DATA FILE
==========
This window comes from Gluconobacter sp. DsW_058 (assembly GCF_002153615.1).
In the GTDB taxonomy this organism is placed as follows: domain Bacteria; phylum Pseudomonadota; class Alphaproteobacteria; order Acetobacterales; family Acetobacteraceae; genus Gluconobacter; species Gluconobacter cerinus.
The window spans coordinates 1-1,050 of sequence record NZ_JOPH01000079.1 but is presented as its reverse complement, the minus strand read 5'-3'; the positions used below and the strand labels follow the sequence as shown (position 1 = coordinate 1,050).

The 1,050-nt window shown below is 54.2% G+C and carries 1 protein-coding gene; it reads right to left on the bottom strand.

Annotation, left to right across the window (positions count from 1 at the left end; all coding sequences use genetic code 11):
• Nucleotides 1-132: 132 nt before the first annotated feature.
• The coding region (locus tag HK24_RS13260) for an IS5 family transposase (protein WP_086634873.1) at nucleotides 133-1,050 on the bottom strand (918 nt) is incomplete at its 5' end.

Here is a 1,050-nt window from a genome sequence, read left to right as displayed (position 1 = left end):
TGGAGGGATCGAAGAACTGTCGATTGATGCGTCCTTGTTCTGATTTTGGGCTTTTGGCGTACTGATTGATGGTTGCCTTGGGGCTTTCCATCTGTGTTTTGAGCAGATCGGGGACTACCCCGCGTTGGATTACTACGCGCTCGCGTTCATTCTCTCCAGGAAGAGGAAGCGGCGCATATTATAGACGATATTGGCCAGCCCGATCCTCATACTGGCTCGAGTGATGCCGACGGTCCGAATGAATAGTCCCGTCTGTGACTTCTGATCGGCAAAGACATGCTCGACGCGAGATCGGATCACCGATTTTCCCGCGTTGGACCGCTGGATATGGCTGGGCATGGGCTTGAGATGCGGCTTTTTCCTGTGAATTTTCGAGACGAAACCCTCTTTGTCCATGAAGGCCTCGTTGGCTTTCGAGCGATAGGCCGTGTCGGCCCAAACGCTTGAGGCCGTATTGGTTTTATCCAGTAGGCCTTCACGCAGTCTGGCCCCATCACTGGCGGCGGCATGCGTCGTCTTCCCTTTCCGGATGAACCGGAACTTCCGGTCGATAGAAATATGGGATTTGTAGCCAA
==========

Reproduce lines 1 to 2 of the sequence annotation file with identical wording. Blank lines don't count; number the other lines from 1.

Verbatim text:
This window comes from Gluconobacter sp. DsW_058 (assembly GCF_002153615.1).
In the GTDB taxonomy this organism is placed as follows: domain Bacteria; phylum Pseudomonadota; class Alphaproteobacteria; order Acetobacterales; family Acetobacteraceae; genus Gluconobacter; species Gluconobacter cerinus.